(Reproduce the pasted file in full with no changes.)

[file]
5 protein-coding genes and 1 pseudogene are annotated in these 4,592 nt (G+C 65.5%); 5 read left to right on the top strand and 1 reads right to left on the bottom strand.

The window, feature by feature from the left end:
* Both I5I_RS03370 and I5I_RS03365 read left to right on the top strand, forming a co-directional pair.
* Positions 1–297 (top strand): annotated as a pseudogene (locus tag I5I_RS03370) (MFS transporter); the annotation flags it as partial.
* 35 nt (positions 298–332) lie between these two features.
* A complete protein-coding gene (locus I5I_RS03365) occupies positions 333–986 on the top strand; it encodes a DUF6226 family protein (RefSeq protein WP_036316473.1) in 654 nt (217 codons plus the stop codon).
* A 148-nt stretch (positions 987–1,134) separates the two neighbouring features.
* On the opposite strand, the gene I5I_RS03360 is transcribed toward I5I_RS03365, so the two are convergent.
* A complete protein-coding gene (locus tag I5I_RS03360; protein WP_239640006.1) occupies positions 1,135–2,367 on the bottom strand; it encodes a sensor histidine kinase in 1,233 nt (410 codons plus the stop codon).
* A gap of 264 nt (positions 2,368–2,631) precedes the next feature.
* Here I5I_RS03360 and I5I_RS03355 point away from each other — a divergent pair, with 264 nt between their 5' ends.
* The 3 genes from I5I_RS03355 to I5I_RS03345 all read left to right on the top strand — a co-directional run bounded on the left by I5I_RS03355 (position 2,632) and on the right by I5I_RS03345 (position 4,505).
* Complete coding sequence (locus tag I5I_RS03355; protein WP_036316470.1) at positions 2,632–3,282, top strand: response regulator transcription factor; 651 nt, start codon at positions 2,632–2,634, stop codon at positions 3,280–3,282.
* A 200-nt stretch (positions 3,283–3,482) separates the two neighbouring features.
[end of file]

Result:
5 protein-coding genes and 1 pseudogene are annotated in these 4,592 nt (G+C 65.5%); 5 read left to right on the top strand and 1 reads right to left on the bottom strand.

The window, feature by feature from the left end:
* Both I5I_RS03370 and I5I_RS03365 read left to right on the top strand, forming a co-directional pair.
* Positions 1–297 (top strand): annotated as a pseudogene (locus tag I5I_RS03370) (MFS transporter); the annotation flags it as partial.
* 35 nt (positions 298–332) lie between these two features.
* A complete protein-coding gene (locus I5I_RS03365) occupies positions 333–986 on the top strand; it encodes a DUF6226 family protein (RefSeq protein WP_036316473.1) in 654 nt (217 codons plus the stop codon).
* A 148-nt stretch (positions 987–1,134) separates the two neighbouring features.
* On the opposite strand, the gene I5I_RS03360 is transcribed toward I5I_RS03365, so the two are convergent.
* A complete protein-coding gene (locus tag I5I_RS03360; protein WP_239640006.1) occupies positions 1,135–2,367 on the bottom strand; it encodes a sensor histidine kinase in 1,233 nt (410 codons plus the stop codon).
* A gap of 264 nt (positions 2,368–2,631) precedes the next feature.
* Here I5I_RS03360 and I5I_RS03355 point away from each other — a divergent pair, with 264 nt between their 5' ends.
* The 3 genes from I5I_RS03355 to I5I_RS03345 all read left to right on the top strand — a co-directional run bounded on the left by I5I_RS03355 (position 2,632) and on the right by I5I_RS03345 (position 4,505).
* Complete coding sequence (locus tag I5I_RS03355; protein WP_036316470.1) at positions 2,632–3,282, top strand: response regulator transcription factor; 651 nt, start codon at positions 2,632–2,634, stop codon at positions 3,280–3,282.
* A 200-nt stretch (positions 3,283–3,482) separates the two neighbouring features.